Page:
By Emily Norman
Nestled among Matarawa farmland in rural Carterton is a colonial house and art studio, in which the late, internationally renowned potter Jim Greig formed some of his most marvellous clay creations.
From an early point in his art career, Greig used clay to create works based on land and plant forms, water and the human body, however his career was cut short in 1986 when he died of a heart attack, aged 50.
His pottery has been displayed all around the world in notable museums, palaces, and New Zealand Embassy collections in London, Paris, Tokyo, Seoul, Jakarta, Washington, Peking, Bonn, and Bangkok.
The work is now being acquired by Te Papa Museum in Wellington.
His wife Rhondda has since remarried but retained Greig as her surname.
Yesterday she was busy packaging her late husband’s artworks in bubblewrap as she prepared them for Te Papa staff.
The 23 pieces of Greig’s work were scheduled to be picked up yesterday from Matarawa by Te Papa curator Justine Olsen, but poor driving conditions over the Rimutaka Hill caused the acquisition to be moved to a later date.
Mrs Greig, who is also an acclaimed artist, said Jim had always had an interest in “form” and was “always trying to understand the forces in the universe that gave shape to particular forms in nature”.
However, he wasn’t always a potter.
“Jim had this great interest in flight and different craft moving like the wind, experiencing landscape in a completely different way”, she said.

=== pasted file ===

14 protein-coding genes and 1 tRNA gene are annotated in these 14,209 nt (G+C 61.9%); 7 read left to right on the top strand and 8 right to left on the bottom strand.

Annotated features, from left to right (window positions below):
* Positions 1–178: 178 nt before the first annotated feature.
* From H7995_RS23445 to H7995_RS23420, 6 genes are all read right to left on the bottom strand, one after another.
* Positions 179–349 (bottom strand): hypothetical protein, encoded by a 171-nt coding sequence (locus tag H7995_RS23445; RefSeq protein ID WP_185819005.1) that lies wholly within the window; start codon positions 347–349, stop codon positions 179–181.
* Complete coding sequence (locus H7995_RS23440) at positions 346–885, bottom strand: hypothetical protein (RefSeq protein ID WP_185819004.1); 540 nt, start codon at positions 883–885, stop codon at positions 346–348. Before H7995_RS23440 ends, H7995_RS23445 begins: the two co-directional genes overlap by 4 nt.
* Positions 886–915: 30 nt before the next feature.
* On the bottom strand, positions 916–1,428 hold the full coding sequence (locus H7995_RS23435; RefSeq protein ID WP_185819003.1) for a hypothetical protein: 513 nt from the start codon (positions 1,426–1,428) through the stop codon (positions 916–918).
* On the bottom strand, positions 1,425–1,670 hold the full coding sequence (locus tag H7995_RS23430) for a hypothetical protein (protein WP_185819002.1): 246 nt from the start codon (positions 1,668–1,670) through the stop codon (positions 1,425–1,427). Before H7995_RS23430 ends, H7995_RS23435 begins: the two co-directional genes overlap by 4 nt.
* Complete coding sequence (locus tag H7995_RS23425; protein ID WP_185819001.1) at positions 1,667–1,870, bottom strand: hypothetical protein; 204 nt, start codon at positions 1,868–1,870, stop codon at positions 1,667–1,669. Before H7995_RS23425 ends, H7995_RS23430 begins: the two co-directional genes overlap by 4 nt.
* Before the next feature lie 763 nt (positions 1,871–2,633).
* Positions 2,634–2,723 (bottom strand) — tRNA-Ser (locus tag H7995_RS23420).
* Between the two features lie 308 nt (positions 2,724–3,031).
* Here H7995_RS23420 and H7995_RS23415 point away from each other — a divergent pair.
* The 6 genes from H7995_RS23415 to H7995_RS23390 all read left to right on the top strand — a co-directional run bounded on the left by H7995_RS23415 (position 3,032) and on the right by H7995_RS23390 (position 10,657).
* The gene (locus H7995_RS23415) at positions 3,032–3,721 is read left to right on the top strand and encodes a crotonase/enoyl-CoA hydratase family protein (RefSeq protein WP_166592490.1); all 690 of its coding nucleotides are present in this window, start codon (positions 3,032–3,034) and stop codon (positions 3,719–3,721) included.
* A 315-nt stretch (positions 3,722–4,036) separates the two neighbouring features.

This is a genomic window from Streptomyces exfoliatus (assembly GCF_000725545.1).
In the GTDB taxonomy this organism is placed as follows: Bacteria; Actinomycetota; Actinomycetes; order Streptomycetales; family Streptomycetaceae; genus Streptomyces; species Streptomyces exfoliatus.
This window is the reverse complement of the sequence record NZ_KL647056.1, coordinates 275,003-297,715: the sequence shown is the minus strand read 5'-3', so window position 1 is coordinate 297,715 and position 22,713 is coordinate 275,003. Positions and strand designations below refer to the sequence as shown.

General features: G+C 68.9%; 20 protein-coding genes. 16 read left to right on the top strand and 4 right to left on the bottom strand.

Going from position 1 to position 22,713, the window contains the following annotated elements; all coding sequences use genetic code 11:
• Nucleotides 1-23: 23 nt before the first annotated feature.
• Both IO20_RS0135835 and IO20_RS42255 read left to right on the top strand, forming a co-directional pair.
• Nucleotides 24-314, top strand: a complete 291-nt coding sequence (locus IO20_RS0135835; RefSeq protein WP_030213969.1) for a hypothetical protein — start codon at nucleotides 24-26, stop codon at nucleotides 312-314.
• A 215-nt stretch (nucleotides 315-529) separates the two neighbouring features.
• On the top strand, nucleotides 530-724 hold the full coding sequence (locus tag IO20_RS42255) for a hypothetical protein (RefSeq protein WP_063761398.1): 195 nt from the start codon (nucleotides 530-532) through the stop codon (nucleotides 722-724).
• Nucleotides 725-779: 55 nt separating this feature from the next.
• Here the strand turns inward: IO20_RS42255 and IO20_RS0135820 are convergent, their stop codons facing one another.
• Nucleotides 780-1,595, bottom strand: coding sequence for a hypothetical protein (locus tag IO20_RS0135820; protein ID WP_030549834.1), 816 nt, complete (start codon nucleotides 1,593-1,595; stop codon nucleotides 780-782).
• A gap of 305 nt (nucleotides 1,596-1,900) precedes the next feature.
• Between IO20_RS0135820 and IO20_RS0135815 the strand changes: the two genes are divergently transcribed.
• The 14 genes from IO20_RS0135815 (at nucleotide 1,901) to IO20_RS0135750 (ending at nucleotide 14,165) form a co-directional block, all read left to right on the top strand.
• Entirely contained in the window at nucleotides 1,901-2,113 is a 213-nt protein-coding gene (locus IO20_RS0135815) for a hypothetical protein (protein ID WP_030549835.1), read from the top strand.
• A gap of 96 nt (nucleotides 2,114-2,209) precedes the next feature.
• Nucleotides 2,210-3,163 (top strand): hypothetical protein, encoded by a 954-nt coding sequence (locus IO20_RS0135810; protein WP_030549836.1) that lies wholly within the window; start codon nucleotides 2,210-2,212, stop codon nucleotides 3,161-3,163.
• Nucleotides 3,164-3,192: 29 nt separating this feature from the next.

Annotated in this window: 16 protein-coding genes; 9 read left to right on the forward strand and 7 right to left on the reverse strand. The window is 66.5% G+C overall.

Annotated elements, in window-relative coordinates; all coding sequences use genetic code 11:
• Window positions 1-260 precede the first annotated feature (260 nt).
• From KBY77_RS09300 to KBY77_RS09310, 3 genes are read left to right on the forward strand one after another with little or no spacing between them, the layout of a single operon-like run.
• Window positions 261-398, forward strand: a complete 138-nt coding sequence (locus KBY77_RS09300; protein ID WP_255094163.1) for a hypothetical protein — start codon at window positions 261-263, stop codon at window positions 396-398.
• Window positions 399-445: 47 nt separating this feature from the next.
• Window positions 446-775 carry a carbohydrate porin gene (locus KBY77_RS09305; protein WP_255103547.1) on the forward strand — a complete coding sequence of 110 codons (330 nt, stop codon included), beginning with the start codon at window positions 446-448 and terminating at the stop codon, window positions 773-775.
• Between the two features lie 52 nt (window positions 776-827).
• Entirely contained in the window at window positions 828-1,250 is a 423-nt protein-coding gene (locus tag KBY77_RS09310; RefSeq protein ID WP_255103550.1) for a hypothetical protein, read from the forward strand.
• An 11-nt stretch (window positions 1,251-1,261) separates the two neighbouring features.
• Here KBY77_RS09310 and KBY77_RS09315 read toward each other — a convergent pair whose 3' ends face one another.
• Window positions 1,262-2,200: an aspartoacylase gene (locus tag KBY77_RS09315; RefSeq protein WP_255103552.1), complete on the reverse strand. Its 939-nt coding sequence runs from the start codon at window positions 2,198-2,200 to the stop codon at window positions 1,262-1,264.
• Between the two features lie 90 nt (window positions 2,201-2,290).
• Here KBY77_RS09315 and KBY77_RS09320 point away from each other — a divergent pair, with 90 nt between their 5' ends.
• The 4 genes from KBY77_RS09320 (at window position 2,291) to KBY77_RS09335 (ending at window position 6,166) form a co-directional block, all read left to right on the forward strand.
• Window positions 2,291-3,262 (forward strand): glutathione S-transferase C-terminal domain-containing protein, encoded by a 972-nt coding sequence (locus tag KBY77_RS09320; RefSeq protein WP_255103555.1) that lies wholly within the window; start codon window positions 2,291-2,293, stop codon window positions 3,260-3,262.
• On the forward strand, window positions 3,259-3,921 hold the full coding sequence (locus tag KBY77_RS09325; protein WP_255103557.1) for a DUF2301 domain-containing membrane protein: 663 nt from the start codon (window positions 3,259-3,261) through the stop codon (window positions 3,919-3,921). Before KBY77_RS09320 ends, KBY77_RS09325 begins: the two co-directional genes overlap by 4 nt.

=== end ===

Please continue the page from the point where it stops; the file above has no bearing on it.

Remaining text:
“He wanted to look down on the sculptural aspects of the land which you don’t experience in the same way when you are five feet above it, so he set about organising getting his own hot air balloon in the 60s, went to Australia to train.”
Mrs Greig said Jim piloted the first hot air balloon flight in Wairarapa in a Bernina III.
“The first flight took off from the end of Moffat’s Rd, sailed over the valley, and flew over the main road.
“In wonderment cars stopped. Traffic was backed up from about Carterton to Featherston with people watching this hot air balloon in the sky.”
It landed in a paddock outside the Gladstone Pub.
“After that Jim continued flying around NZ, but as his ceramic career took off and developed, and all these invitations came to keep working on his art, he couldn’t continue with the flying.”
Mrs Greig said when Jim died there were still unfinished works in their Matarawa studio that hadn’t been glazed and fired in the kiln.
She referred to these such works as “bisque”, and some of these would be acquired by Te Papa in order to show the process of Greig’s works.
But the acquisition of works by Te Papa wasn’t the only major event this year for the late artist.
This December, Greig’s works will be exhibited at the Dowse Art Museum in Lower Hutt.
It will be the first comprehensive exhibition of his work in a major gallery in New Zealand since his death.
By Emily Norman